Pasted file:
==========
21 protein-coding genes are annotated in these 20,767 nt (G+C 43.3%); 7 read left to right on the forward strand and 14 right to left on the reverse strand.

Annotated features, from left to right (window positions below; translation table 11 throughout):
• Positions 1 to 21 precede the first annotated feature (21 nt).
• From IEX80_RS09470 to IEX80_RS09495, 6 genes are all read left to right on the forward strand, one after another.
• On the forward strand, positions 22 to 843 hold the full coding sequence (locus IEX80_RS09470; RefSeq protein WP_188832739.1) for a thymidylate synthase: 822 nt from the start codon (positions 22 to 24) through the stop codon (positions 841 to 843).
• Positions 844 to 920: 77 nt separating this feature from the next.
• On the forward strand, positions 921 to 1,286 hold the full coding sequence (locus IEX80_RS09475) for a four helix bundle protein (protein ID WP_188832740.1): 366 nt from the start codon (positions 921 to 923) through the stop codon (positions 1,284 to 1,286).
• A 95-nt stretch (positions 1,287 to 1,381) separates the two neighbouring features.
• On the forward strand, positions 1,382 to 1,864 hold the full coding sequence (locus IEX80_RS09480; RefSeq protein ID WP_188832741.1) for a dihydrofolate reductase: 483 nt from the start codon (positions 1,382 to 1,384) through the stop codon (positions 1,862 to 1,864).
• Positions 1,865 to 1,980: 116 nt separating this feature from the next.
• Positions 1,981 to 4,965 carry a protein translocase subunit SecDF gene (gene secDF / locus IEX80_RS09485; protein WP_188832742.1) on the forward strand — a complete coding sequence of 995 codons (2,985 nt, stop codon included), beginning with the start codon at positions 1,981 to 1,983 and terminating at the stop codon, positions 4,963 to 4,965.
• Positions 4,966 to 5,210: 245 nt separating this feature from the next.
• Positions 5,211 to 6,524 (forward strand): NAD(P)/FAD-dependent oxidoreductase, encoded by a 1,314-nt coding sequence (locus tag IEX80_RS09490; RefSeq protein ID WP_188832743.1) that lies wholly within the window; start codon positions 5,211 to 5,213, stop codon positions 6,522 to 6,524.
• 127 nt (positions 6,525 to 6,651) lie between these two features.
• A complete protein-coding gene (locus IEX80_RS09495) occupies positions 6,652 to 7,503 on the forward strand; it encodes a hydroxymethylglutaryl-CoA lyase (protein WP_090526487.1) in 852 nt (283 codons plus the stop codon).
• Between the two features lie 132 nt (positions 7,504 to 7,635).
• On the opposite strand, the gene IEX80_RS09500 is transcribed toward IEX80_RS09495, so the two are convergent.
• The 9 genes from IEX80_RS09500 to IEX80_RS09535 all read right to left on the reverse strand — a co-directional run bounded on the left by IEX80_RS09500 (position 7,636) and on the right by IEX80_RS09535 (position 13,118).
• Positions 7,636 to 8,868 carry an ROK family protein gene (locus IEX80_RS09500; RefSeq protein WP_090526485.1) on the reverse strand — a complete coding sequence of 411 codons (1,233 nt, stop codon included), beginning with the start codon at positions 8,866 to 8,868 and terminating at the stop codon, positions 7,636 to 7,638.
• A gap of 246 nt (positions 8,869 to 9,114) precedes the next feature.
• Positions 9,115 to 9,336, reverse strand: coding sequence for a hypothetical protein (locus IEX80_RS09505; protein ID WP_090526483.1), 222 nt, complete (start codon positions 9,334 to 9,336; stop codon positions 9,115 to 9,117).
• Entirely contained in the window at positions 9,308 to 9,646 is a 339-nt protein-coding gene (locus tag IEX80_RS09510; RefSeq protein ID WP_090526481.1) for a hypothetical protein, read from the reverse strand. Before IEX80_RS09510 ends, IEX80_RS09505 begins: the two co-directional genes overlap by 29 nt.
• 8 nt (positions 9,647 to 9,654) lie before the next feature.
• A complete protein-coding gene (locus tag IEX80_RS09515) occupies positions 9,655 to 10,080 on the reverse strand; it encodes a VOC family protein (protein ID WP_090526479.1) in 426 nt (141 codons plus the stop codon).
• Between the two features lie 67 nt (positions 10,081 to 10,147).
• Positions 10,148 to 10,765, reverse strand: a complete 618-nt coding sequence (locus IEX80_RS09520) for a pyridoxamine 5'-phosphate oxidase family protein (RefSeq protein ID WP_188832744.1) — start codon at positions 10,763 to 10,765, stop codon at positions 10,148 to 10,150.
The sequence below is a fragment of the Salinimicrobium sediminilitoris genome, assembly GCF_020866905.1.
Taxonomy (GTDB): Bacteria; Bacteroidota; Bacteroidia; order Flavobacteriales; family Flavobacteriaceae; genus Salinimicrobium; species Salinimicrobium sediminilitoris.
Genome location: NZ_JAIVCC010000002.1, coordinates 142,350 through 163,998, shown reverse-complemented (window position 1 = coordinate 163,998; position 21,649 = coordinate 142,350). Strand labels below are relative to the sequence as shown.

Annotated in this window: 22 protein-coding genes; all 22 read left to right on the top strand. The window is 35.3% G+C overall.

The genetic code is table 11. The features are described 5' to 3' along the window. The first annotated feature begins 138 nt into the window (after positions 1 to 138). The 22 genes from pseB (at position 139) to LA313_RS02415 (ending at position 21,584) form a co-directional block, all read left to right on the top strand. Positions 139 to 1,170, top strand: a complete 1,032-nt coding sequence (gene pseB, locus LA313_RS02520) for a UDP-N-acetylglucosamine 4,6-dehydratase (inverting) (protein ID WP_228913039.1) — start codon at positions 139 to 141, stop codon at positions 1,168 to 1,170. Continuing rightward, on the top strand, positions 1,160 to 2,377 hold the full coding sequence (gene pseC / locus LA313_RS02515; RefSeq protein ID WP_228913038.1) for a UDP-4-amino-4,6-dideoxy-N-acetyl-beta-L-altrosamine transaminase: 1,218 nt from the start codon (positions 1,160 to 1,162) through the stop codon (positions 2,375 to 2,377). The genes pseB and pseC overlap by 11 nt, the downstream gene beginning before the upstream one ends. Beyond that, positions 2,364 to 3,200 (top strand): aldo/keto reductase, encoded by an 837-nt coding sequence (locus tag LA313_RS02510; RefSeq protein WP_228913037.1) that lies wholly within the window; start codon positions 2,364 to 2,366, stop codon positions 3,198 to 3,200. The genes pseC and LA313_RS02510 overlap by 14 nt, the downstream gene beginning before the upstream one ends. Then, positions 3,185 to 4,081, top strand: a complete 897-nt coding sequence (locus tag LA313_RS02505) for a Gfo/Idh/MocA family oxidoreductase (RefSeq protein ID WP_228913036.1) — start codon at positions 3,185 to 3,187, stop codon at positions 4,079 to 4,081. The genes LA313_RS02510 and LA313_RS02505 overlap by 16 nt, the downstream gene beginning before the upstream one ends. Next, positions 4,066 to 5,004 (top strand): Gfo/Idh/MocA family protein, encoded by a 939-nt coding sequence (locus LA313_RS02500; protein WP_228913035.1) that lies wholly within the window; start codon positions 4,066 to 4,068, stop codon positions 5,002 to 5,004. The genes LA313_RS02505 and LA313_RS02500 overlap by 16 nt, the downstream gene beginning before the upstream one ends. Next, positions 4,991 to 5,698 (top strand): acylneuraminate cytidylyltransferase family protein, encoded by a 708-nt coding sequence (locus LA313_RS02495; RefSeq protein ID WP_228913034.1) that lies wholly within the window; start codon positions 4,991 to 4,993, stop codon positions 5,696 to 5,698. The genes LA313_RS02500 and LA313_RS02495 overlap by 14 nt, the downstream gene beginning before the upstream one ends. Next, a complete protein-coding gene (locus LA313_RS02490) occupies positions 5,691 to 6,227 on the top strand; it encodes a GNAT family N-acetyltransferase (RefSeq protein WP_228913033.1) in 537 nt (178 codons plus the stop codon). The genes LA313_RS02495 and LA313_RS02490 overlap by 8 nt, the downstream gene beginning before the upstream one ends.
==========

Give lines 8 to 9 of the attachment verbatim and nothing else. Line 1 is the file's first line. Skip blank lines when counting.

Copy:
• A 95-nt stretch (positions 1,287 to 1,381) separates the two neighbouring features.
• On the forward strand, positions 1,382 to 1,864 hold the full coding sequence (locus IEX80_RS09480; RefSeq protein ID WP_188832741.1) for a dihydrofolate reductase: 483 nt from the start codon (positions 1,382 to 1,384) through the stop codon (positions 1,862 to 1,864).